Doing this will ensure your presentation is always appropriate and won’t be misunderstood. It is also important, as with the first of the marketing fails of this list, to avoid controversial subjects or topics that are too sensitive. This can help to avoid future marketing failures that could affect your brand.
3. American Airlines’ Multimillion Dollar AAirpass Loss
During the 1980s, American Airlines was dealing with financial difficulties and was looking for a way to raise money relatively quickly. This led to the creation of the AAirpass, which was an unlimited first class flight membership that sold for a $250,000 flat rate.
While the idea seemed good on paper, the sheer volume of flights taken by AAirpass holders led the company to lose millions of dollars almost right away. When the company tried to cancel these memberships, they were sued by outraged customers, going down in history as one of the most costly marketing failures ever.
What We Learned
Offering incentives that have a high value to your customers should always include a set of conditions. These conditions should prevent you from suffering losses due to the abuse of those who have received them.
It’s also important to perform adequate testing and research before you launch a new incentive or campaign. Many people refer to this as a “pilot” or “trial” program. Testing the incentive on a smaller number of consumers will help you make more informed decisions when the larger campaign launches.
4. Pepsi’s Social Activism Faux Pas with Kendall Jenner
In 2017, Pepsi released a commercial featuring Kendall Jenner who joins a protest and hands a can of Pepsi to one of the police officers blocking the protesters. Because of the political innuendo, it was considered as a trivialization of the Black Lives Matter movement, by turning the protest into a party.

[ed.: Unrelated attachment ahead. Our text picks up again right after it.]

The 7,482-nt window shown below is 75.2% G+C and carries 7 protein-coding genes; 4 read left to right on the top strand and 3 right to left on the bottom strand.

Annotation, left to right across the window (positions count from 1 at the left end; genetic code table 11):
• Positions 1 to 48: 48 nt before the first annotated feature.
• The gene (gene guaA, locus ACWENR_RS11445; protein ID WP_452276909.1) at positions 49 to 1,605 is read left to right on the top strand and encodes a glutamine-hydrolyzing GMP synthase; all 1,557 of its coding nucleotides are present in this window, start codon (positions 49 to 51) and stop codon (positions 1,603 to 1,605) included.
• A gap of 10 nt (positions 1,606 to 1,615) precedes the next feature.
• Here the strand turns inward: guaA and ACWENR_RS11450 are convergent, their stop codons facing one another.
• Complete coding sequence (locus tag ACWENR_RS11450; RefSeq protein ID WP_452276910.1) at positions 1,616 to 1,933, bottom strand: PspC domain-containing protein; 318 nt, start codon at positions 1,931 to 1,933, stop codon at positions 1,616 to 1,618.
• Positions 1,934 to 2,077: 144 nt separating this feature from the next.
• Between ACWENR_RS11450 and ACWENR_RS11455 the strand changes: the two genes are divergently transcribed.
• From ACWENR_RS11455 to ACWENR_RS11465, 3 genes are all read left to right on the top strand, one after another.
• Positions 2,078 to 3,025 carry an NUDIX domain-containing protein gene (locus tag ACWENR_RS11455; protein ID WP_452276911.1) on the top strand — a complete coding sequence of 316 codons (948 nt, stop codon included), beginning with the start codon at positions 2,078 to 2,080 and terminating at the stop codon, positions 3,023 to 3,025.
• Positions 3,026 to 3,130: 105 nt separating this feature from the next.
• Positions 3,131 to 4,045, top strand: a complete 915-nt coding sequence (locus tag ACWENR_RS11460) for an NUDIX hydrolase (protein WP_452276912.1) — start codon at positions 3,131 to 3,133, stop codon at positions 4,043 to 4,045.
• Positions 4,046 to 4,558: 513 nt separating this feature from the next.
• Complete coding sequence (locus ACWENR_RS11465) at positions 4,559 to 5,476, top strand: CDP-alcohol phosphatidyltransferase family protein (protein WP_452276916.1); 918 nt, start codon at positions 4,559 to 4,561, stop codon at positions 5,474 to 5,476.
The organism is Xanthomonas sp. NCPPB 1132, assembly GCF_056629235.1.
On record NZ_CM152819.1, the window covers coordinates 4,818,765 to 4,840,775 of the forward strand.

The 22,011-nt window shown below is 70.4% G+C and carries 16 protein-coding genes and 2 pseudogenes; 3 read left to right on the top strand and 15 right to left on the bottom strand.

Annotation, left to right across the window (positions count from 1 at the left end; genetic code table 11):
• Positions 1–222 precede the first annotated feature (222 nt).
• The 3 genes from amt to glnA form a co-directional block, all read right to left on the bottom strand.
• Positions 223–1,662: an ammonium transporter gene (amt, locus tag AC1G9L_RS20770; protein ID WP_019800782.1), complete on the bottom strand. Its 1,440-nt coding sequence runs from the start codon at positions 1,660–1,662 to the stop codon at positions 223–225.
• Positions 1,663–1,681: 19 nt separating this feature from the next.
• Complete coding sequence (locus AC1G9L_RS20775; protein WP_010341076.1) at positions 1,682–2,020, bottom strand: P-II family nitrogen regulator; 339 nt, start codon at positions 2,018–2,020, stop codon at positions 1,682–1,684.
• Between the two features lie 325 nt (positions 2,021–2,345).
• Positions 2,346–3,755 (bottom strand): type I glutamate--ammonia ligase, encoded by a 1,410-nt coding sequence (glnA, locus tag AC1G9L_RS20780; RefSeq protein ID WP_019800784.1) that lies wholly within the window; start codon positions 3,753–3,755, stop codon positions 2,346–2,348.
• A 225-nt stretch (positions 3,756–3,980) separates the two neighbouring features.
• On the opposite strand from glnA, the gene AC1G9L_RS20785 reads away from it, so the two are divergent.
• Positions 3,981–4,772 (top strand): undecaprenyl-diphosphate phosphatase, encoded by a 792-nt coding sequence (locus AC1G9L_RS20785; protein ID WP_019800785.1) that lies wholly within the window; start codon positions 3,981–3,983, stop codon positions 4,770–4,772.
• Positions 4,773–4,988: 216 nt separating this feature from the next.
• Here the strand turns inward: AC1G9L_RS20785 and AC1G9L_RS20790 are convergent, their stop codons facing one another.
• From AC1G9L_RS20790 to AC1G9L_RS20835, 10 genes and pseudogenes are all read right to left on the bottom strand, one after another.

Source: New York Times
Marketing fails like this hit hard, and this specific one led Martin Luther King’s daughter to say “If only Daddy had known about the power of Pepsi”. The uproar resulted in Pepsi pulling the ad and issuing an apology for missing the mark.
What We Learned
You shouldn’t use controversial topics to promote your products or services. It can result in the polarization of your audience, the loss of customers, and the loss of money. Yes, It’s important to keep your messaging creative. However, It’s even more important to maintain a positive brand reputation as you launch your marketing campaign.
5. Dove’s Body Wash Commercial
Marketing failures don’t only result from sensitive topics, but also because some messages perceived as racist. Such is the case of Dove’s body wash commercial, in which women of different skin colors took off shirts to reveal the next woman in the line. The way it was perceived was that by using the body wash, a black woman could turn into a white woman. This resulted in a massive boycott of all of Dove’s products.
What We Learned
Celebrate diversity, but to get it right, test your ad with different groups before you release it. Consider the various audiences that will see the commercial, and think about how they might feel when viewing. Stay considerate of any groups that may find the messaging you publish as offensive.
6. 1985 Coca-Cola’s “New Coke” Flavor
This marketing campaign has gone down in history of marketing fails as one that not only backfired on the company, but also forced them to retire an entire flavor. The ad suggested that over 50 percent of customers preferred New Coke over the original flavor.